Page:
On November 27, 2019, the Center for International and Regional Studies (CIRS) invited H.E. Dr. Hamad Bin Abdulaziz Al-Kawari, State Minister of Qatar with rank of Deputy Prime-Minister and Georgetown University in Qatar (GU-Q) Ambassador in Residence, to deliver a talk on his experience with international institutions. In his own words, this experience “started with UNESCO, and ended with UNESCO.”
In his talk, Al-Kawari highlighted the challenges he faced as he built up his career by “choosing the difficult way of knowledge and education.” While holding the position of ambassador, he simultaneously earned degrees from several institutions, including Saint-Joseph University in Beirut, La Sorbonne, and Stony Brook University. During his studies, he became ambassador to five European countries and later became the permanent ambassador to the United Nations Educational, Scientific, and Cultural Organization (UNESCO). He explained that “opportunity comes, but if you don’t hold it well, it goes.”
“The best gift or award that could be given to distinguished Georgetown students would be to send them for one moth to the United Nations during a General Assembly, as they would acquire a lot of knowledge.”
After five years of learning French and two years of studying at La Sorbonne, he moved to New York which, along with the United Nations, are “in themselves some of the biggest schools.” He advised the Georgetown University in Qatar administration that “the best gift or award that could be given to distinguished Georgetown students would be to send them for one moth to the United Nations during a General Assembly, as they would acquire a lot of knowledge.” Al-Kawari is an advocate of the determination to “learn and re-learn,” which is also the World Innovation Summit for Education (WISE) motto.
Al-Kawari then discussed the benefits and challenges of working in multilateral organizations, as opposed to a bilateral ones. He emphasized that “all of the ambassadors work in the same building and see each other every day,” so “all of the work is collective work.” During his tenure as Ambassador to the United Nations from 1984 to 1990, Al-Kawari also represented Qatar as official delegate to the UN for the country. He was simultaneously elected Deputy Chairman of the General Assembly of the United Nations at its fortieth session and Chairman of the Special Political Committee (4th Committee) at its 42nd session. As the latter dealt with the Arab-Israeli conflict, “at that time it was not easy for an Arab to be the head of this organization,” he said. He later held multiple ministerial functions in Qatar and wrote a “cultural autobiography,” which he published in the form of a book titled, The Global Majlis: An Intellectual Autobiography (Doha: Hamad Bin Khalifa University Press, 2015).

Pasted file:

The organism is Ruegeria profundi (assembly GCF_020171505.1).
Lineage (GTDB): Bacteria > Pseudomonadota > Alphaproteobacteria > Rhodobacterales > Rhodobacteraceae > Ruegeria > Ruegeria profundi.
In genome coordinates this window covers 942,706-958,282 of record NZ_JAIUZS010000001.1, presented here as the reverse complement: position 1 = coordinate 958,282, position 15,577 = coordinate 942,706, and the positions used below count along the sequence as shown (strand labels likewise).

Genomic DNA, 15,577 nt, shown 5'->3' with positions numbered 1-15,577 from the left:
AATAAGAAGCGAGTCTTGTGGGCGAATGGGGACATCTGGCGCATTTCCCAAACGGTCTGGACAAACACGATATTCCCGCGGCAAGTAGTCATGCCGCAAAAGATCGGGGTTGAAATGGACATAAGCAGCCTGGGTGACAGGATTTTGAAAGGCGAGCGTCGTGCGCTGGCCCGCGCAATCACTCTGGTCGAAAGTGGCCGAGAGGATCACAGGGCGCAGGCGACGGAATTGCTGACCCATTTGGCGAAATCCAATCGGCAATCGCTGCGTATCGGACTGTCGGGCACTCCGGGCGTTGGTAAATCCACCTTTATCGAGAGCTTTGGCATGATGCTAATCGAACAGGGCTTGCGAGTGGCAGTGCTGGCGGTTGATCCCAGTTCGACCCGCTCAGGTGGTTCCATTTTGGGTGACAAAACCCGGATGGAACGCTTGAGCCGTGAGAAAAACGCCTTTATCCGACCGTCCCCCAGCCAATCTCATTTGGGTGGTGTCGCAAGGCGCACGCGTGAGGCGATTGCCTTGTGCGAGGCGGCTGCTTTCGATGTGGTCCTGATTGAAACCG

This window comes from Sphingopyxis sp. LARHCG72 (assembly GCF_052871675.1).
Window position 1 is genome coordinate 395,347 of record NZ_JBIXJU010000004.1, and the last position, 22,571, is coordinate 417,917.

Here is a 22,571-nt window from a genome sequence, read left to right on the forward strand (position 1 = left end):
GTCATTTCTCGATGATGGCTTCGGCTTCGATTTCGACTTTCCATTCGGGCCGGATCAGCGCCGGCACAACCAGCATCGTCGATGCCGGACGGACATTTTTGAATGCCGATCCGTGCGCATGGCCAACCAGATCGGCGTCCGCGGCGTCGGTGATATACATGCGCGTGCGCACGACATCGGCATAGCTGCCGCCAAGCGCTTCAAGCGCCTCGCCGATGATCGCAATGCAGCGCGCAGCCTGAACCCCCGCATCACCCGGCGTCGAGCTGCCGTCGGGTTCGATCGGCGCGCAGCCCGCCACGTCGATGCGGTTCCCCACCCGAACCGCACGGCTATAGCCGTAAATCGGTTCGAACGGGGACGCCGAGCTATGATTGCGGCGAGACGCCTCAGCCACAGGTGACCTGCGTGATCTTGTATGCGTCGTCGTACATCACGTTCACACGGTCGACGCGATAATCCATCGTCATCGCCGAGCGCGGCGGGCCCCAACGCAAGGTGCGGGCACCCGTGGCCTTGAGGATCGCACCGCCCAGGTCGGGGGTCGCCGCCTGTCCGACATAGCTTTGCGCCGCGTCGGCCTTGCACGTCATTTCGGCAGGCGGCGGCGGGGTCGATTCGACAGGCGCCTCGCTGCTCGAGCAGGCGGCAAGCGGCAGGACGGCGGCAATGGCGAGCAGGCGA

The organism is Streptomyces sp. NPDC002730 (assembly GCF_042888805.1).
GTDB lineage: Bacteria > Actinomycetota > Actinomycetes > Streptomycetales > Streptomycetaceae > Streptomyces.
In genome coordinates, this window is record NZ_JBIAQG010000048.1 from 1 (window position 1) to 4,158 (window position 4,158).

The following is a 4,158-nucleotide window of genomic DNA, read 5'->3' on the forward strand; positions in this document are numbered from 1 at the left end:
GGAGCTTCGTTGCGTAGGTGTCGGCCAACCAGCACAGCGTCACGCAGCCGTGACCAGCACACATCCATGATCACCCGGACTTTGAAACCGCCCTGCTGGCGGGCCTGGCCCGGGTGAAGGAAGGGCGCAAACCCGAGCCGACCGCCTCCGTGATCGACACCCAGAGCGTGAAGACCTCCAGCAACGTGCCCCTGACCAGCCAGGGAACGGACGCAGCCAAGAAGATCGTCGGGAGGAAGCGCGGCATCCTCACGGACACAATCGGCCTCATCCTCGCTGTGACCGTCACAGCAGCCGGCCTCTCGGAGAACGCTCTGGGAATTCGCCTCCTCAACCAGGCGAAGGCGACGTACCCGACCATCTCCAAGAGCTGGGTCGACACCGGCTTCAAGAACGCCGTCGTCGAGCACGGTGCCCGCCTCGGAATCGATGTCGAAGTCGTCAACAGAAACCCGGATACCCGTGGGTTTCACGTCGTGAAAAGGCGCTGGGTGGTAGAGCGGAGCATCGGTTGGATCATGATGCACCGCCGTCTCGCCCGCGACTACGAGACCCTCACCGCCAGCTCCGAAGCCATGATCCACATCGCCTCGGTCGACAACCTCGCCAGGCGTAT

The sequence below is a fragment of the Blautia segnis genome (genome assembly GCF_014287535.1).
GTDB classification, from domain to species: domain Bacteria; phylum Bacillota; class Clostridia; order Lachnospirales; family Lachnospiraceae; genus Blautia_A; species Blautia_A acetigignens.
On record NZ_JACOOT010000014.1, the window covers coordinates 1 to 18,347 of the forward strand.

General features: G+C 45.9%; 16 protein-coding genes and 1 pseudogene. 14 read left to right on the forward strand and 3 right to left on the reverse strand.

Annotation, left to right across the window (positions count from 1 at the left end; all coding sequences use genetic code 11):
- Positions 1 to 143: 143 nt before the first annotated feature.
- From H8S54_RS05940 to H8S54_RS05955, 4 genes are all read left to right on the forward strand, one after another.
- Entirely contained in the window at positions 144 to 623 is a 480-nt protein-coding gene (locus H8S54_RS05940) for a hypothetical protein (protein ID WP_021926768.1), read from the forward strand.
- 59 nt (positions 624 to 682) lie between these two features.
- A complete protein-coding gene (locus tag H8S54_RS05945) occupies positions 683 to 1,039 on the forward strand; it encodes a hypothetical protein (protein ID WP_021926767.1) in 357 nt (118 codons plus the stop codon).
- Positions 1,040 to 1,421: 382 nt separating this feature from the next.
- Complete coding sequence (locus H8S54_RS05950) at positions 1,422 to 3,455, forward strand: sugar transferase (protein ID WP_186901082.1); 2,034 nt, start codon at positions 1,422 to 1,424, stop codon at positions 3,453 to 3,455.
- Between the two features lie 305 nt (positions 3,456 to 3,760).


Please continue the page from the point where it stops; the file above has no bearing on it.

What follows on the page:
H.E. Dr. Hamad Bin Abdulaziz Al-Kawari is State Minister with rank of Deputy Prime-Minister and GU-Q’s Ambassador in Residence. He is a Qatari diplomat, statesman, and an intellectual. He has been the Minister for Culture, Arts and Heritage of Qatar from July 2008 to January 2016. He was previously the Ambassador of Qatar for France, the United States, the UNESCO and the UN. He is married and the father of three children. Dr. Al-Kawari was Qatar’s candidate for the post of UNESCO Director General. He led the vote in pole position for 4 rounds and lost the fifth for a single vote, with 28 votes against 30 for the French candidate.
Article by Chaïmaa Benkermi, Publications Fellow